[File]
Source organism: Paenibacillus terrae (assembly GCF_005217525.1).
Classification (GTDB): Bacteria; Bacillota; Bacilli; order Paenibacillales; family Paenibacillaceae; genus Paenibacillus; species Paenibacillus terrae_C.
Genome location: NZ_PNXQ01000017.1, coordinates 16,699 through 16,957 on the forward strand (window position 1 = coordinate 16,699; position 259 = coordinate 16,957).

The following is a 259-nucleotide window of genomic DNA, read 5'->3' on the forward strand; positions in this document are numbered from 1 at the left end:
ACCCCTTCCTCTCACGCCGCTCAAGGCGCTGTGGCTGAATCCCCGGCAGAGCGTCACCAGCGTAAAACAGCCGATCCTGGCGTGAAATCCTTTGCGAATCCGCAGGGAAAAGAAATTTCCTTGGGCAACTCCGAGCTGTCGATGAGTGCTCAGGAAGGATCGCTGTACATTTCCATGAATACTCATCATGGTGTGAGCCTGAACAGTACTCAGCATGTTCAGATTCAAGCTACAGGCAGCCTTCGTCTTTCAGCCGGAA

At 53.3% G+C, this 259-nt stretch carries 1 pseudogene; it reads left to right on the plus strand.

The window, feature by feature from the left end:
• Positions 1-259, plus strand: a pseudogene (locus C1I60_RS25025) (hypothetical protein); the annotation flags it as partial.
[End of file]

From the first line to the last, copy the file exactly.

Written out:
Source organism: Paenibacillus terrae (assembly GCF_005217525.1).
Classification (GTDB): Bacteria; Bacillota; Bacilli; order Paenibacillales; family Paenibacillaceae; genus Paenibacillus; species Paenibacillus terrae_C.
Genome location: NZ_PNXQ01000017.1, coordinates 16,699 through 16,957 on the forward strand (window position 1 = coordinate 16,699; position 259 = coordinate 16,957).

The following is a 259-nucleotide window of genomic DNA, read 5'->3' on the forward strand; positions in this document are numbered from 1 at the left end:
ACCCCTTCCTCTCACGCCGCTCAAGGCGCTGTGGCTGAATCCCCGGCAGAGCGTCACCAGCGTAAAACAGCCGATCCTGGCGTGAAATCCTTTGCGAATCCGCAGGGAAAAGAAATTTCCTTGGGCAACTCCGAGCTGTCGATGAGTGCTCAGGAAGGATCGCTGTACATTTCCATGAATACTCATCATGGTGTGAGCCTGAACAGTACTCAGCATGTTCAGATTCAAGCTACAGGCAGCCTTCGTCTTTCAGCCGGAA

At 53.3% G+C, this 259-nt stretch carries 1 pseudogene; it reads left to right on the plus strand.

The window, feature by feature from the left end:
• Positions 1-259, plus strand: a pseudogene (locus C1I60_RS25025) (hypothetical protein); the annotation flags it as partial.